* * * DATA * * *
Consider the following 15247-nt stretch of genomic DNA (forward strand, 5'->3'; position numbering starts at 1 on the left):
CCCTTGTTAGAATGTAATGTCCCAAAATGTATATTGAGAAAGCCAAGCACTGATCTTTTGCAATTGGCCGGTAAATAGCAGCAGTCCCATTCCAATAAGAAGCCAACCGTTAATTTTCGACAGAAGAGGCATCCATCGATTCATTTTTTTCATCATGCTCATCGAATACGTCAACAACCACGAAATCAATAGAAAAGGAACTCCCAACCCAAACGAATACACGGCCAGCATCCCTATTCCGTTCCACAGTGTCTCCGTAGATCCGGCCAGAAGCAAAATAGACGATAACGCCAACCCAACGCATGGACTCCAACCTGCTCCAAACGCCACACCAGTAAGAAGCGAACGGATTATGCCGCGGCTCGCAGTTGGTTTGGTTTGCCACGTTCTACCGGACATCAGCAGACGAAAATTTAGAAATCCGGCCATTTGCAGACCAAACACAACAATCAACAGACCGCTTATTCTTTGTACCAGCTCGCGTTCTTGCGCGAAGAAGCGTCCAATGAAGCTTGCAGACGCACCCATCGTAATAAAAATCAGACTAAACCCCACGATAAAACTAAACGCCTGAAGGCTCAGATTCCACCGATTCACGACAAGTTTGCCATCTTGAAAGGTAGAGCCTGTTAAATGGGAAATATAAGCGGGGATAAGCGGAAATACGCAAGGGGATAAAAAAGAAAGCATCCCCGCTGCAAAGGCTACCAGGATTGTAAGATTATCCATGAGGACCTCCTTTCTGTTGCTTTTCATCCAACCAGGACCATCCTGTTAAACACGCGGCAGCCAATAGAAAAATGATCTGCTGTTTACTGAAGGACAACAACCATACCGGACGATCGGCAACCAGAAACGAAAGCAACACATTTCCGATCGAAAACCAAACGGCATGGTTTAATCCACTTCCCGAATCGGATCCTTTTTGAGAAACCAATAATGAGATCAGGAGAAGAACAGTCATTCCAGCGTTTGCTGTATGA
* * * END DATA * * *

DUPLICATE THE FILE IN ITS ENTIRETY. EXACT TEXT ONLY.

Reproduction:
Consider the following 15247-nt stretch of genomic DNA (forward strand, 5'->3'; position numbering starts at 1 on the left):
CCCTTGTTAGAATGTAATGTCCCAAAATGTATATTGAGAAAGCCAAGCACTGATCTTTTGCAATTGGCCGGTAAATAGCAGCAGTCCCATTCCAATAAGAAGCCAACCGTTAATTTTCGACAGAAGAGGCATCCATCGATTCATTTTTTTCATCATGCTCATCGAATACGTCAACAACCACGAAATCAATAGAAAAGGAACTCCCAACCCAAACGAATACACGGCCAGCATCCCTATTCCGTTCCACAGTGTCTCCGTAGATCCGGCCAGAAGCAAAATAGACGATAACGCCAACCCAACGCATGGACTCCAACCTGCTCCAAACGCCACACCAGTAAGAAGCGAACGGATTATGCCGCGGCTCGCAGTTGGTTTGGTTTGCCACGTTCTACCGGACATCAGCAGACGAAAATTTAGAAATCCGGCCATTTGCAGACCAAACACAACAATCAACAGACCGCTTATTCTTTGTACCAGCTCGCGTTCTTGCGCGAAGAAGCGTCCAATGAAGCTTGCAGACGCACCCATCGTAATAAAAATCAGACTAAACCCCACGATAAAACTAAACGCCTGAAGGCTCAGATTCCACCGATTCACGACAAGTTTGCCATCTTGAAAGGTAGAGCCTGTTAAATGGGAAATATAAGCGGGGATAAGCGGAAATACGCAAGGGGATAAAAAAGAAAGCATCCCCGCTGCAAAGGCTACCAGGATTGTAAGATTATCCATGAGGACCTCCTTTCTGTTGCTTTTCATCCAACCAGGACCATCCTGTTAAACACGCGGCAGCCAATAGAAAAATGATCTGCTGTTTACTGAAGGACAACAACCATACCGGACGATCGGCAACCAGAAACGAAAGCAACACATTTCCGATCGAAAACCAAACGGCATGGTTTAATCCACTTCCCGAATCGGATCCTTTTTGAGAAACCAATAATGAGATCAGGAGAAGAACAGTCATTCCAGCGTTTGCTGTATGA